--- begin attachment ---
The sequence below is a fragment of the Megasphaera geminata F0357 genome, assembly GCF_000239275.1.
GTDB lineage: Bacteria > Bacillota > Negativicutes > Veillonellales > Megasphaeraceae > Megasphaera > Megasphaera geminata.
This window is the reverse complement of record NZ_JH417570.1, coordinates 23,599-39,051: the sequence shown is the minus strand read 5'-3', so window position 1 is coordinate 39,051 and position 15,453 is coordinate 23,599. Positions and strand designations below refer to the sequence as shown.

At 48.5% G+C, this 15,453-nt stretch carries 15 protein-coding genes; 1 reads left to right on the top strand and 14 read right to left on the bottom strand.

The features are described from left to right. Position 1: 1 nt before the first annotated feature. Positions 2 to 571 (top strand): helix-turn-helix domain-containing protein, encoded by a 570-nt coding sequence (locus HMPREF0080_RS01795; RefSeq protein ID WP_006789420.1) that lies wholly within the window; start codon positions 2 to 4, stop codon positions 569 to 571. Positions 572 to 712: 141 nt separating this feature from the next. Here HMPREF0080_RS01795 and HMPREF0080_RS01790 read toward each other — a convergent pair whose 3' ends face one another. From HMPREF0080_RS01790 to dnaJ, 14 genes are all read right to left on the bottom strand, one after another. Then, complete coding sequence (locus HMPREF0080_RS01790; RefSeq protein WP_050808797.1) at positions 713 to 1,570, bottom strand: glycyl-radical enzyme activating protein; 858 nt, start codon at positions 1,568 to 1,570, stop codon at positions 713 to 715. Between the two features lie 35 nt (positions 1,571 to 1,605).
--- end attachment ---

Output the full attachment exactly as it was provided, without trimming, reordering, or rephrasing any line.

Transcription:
The sequence below is a fragment of the Megasphaera geminata F0357 genome, assembly GCF_000239275.1.
GTDB lineage: Bacteria > Bacillota > Negativicutes > Veillonellales > Megasphaeraceae > Megasphaera > Megasphaera geminata.
This window is the reverse complement of record NZ_JH417570.1, coordinates 23,599-39,051: the sequence shown is the minus strand read 5'-3', so window position 1 is coordinate 39,051 and position 15,453 is coordinate 23,599. Positions and strand designations below refer to the sequence as shown.

At 48.5% G+C, this 15,453-nt stretch carries 15 protein-coding genes; 1 reads left to right on the top strand and 14 read right to left on the bottom strand.

The features are described from left to right. Position 1: 1 nt before the first annotated feature. Positions 2 to 571 (top strand): helix-turn-helix domain-containing protein, encoded by a 570-nt coding sequence (locus HMPREF0080_RS01795; RefSeq protein ID WP_006789420.1) that lies wholly within the window; start codon positions 2 to 4, stop codon positions 569 to 571. Positions 572 to 712: 141 nt separating this feature from the next. Here HMPREF0080_RS01795 and HMPREF0080_RS01790 read toward each other — a convergent pair whose 3' ends face one another. From HMPREF0080_RS01790 to dnaJ, 14 genes are all read right to left on the bottom strand, one after another. Then, complete coding sequence (locus HMPREF0080_RS01790; RefSeq protein WP_050808797.1) at positions 713 to 1,570, bottom strand: glycyl-radical enzyme activating protein; 858 nt, start codon at positions 1,568 to 1,570, stop codon at positions 713 to 715. Between the two features lie 35 nt (positions 1,571 to 1,605).